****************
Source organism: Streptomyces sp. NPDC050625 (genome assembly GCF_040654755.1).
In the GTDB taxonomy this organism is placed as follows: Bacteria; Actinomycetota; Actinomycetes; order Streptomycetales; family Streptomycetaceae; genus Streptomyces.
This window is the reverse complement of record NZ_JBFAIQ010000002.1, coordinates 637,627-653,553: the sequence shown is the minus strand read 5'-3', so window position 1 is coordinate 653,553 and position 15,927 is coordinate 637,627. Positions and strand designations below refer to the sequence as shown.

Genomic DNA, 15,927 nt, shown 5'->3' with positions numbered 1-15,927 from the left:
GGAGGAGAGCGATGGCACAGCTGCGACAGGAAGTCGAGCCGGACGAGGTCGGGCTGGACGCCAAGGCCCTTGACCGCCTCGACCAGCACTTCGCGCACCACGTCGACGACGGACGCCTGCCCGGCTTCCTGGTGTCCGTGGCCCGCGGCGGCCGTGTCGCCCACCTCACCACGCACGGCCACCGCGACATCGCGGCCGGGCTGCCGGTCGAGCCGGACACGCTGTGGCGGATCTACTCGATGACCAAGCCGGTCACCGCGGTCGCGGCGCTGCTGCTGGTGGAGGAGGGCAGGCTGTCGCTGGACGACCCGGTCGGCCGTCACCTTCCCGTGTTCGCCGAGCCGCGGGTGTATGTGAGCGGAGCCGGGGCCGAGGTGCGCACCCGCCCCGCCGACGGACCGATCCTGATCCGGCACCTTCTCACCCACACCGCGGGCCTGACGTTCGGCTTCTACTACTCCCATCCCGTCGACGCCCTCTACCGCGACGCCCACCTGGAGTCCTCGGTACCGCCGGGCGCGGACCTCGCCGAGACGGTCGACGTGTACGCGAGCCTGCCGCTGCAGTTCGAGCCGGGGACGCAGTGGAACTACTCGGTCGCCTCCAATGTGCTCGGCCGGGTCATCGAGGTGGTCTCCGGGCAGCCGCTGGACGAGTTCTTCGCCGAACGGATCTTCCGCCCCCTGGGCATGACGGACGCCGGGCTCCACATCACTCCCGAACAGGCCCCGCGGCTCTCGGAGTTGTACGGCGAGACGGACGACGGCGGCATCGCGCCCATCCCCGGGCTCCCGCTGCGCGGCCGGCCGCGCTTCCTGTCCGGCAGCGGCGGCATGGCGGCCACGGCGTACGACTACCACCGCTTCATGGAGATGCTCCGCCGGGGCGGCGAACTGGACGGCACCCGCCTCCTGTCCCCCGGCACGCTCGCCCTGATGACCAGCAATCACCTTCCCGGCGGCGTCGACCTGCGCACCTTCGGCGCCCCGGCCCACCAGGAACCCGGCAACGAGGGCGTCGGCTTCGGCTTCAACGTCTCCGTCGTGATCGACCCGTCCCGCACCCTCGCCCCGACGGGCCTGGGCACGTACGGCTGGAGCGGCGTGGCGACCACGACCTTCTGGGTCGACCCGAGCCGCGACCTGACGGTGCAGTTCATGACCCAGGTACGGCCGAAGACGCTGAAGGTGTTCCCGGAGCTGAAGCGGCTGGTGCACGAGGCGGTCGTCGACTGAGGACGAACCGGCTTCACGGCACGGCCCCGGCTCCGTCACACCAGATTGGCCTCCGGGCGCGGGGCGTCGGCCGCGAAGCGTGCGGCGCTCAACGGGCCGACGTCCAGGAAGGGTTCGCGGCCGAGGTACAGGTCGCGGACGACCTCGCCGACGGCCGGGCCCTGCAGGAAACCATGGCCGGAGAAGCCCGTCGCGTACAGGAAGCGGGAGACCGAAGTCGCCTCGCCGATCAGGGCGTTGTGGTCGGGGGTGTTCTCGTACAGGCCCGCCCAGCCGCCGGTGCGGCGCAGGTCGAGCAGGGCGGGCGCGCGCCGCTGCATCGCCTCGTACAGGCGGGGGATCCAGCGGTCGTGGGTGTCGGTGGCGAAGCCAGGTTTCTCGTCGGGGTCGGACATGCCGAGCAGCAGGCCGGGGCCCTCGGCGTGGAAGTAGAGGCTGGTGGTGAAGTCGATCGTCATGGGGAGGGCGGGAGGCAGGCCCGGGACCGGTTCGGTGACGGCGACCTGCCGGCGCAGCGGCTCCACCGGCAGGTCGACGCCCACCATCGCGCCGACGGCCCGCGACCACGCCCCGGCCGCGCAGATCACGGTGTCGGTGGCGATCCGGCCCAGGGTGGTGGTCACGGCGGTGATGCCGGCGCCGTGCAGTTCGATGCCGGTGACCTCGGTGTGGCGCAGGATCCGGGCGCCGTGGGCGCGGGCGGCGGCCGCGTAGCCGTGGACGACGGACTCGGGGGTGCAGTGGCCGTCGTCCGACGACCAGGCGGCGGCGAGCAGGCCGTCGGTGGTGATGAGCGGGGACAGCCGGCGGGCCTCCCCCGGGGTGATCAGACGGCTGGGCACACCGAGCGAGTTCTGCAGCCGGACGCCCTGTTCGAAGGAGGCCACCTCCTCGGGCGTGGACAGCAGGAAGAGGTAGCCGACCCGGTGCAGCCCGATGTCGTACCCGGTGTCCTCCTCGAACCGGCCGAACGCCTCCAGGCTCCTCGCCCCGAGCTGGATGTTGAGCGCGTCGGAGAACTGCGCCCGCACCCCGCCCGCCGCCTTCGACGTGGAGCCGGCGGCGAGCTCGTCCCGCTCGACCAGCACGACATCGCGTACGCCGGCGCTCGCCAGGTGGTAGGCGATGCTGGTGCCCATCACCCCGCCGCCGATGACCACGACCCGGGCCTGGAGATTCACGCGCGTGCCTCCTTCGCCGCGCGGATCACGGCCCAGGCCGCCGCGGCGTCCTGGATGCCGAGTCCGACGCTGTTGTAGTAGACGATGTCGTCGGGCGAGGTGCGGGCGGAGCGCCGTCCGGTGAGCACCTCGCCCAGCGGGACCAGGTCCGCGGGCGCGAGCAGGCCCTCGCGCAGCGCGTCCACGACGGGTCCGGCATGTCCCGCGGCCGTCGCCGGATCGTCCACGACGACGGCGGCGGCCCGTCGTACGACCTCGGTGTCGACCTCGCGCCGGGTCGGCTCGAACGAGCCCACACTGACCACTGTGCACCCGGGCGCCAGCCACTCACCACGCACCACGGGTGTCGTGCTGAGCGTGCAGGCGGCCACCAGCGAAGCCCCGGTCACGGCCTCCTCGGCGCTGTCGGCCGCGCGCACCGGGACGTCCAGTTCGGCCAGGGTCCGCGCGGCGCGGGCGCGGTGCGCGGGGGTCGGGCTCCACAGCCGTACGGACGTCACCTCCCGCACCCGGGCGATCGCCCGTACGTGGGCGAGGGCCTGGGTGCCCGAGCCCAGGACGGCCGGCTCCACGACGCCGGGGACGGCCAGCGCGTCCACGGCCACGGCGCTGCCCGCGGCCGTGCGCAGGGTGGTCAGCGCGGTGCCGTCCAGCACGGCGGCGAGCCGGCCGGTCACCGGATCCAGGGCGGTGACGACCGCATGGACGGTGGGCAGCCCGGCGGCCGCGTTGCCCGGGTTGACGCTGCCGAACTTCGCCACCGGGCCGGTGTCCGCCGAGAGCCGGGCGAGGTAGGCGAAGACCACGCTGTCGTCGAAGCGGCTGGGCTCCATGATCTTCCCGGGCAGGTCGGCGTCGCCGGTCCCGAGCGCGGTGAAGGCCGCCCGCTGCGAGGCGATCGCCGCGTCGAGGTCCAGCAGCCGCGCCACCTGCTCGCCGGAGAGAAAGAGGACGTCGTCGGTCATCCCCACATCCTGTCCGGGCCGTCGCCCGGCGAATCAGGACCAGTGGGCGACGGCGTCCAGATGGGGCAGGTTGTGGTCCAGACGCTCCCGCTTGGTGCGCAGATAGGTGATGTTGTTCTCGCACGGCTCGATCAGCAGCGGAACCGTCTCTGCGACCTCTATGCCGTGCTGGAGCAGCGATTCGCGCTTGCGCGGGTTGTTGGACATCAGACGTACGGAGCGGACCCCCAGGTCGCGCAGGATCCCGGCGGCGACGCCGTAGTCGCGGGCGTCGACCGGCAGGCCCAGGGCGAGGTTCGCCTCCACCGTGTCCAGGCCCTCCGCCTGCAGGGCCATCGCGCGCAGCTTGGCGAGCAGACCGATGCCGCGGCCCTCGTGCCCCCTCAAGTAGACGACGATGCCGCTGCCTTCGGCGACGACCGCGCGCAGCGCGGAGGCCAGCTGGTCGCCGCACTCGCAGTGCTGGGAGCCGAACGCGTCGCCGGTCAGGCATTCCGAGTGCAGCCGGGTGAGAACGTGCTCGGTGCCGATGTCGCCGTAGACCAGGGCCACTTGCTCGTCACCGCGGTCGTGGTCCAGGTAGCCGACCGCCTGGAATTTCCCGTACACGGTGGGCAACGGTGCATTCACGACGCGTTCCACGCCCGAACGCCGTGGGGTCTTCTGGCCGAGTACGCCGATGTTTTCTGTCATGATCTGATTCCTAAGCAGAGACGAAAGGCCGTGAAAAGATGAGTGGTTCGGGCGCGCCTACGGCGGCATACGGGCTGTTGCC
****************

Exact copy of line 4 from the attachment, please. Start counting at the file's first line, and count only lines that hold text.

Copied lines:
Genomic DNA, 15,927 nt, shown 5'->3' with positions numbered 1-15,927 from the left: